To reflect on this occasion, the Southern Cross University Indigenous Events Coordinating Committee, in conjunction with a new equity project, Thinking Diversity – Beyond Tolerance, is calling for contributions to the production of a critical reader.
The two main questions being addressed in the reader are:
1. Why should we all celebrate the 1967 referendum?
2. 40 years on – where are we now?
Contributions are welcome from Southern Cross University staff, students and the general public, and close on Friday, May 11. They may include the written word, artwork, poems, songs or photographs. For more information or to submit something for the critical reader contact email@example.com.
“The publication is meant to encourage discussion and engagement within the University and the wider community on relations between Indigenous and non-Indigenous people,” said Soenke Biermann, Beyond Tolerance project coordinator.
“It is about reclaiming the public debate at a grassroots levels in a productive, respectful and inclusive manner.”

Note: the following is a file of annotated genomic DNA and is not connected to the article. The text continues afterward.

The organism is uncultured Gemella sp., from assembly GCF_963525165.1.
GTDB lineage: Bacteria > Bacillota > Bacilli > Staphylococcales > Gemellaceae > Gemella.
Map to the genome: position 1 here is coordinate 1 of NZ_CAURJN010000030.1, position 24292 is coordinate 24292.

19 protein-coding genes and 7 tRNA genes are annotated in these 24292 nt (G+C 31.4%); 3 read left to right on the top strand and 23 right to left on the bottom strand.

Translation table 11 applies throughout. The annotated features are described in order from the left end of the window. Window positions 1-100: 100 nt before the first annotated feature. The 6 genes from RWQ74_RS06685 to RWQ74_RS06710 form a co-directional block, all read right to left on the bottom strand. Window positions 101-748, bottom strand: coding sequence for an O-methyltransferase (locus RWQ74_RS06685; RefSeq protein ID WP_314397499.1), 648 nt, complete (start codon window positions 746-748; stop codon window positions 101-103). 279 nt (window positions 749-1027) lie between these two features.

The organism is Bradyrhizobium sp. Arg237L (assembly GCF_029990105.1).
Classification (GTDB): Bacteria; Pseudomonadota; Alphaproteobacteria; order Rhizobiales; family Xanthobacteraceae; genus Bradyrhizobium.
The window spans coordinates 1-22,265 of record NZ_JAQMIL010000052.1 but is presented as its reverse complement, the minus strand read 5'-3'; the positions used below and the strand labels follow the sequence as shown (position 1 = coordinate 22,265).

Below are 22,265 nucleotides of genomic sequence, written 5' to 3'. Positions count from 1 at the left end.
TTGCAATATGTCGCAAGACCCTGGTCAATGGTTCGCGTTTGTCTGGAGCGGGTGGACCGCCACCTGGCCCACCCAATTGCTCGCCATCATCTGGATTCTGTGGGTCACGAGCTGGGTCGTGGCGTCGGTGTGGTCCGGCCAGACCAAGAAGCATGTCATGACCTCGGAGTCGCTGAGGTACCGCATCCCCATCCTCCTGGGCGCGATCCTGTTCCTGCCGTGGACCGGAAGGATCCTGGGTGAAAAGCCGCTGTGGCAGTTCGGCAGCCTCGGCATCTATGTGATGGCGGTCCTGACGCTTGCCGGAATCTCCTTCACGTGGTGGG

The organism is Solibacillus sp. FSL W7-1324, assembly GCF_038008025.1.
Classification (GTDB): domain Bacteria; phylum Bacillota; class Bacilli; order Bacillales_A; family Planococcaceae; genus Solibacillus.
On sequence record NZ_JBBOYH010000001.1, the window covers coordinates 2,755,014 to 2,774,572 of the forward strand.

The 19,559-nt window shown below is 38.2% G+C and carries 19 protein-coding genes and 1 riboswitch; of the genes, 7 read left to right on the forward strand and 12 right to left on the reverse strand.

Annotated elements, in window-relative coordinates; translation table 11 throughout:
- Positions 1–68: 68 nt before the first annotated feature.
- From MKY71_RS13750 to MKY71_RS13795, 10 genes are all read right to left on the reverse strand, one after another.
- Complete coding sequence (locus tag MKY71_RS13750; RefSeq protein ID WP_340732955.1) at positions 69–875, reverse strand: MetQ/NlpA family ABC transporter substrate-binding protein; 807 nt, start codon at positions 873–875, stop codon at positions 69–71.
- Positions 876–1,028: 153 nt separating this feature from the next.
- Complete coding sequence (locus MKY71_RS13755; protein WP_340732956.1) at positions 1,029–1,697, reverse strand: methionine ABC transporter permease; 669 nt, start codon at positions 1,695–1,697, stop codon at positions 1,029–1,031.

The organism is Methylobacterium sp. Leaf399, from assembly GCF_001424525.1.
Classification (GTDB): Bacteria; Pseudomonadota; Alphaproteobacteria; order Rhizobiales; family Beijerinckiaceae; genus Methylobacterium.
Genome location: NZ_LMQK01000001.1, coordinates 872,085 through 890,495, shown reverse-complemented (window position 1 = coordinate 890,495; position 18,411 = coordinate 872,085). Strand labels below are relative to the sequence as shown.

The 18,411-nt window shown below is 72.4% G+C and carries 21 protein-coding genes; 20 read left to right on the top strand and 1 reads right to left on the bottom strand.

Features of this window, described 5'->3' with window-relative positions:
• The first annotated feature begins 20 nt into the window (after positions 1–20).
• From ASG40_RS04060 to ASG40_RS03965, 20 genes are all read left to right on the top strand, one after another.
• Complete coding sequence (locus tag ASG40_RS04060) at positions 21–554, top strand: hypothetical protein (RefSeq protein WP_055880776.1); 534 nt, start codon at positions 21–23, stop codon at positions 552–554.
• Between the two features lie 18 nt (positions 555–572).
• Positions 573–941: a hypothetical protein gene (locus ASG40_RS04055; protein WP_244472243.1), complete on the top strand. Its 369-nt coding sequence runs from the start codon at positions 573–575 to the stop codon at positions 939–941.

This year, the anniversary of the referendum – in which 90.7 percent of Australian voters recorded a ‘yes’ vote to alter Australia’s Constitution - coincides closely with two other important dates in Australia’s history – the 10th anniversary of Sorry Day, established after the tabling of the Bringing Them Home Report in Federal parliament, and the 15th anniversary of the Mabo (No. 2) decision.
Photo:The Indigenous Events Coordinating Committee, in conjunction with a new equity project group, Thinking Diversity – Beyond Tolerance, meets to plan activities to celebrate Sorry Day. From left: Lee Ann Emzin, Rachel Callahan, Liz Key, Bilyana Blomeley, Rebecca Park, Soenke Biermann, Ann-Maree Wilkinson, Marcelle Townsend-Cross, Christine Martin.
Media contact: Brigid Veale Southern Cross University communications manager, 02 66593006 or 0439 680 748.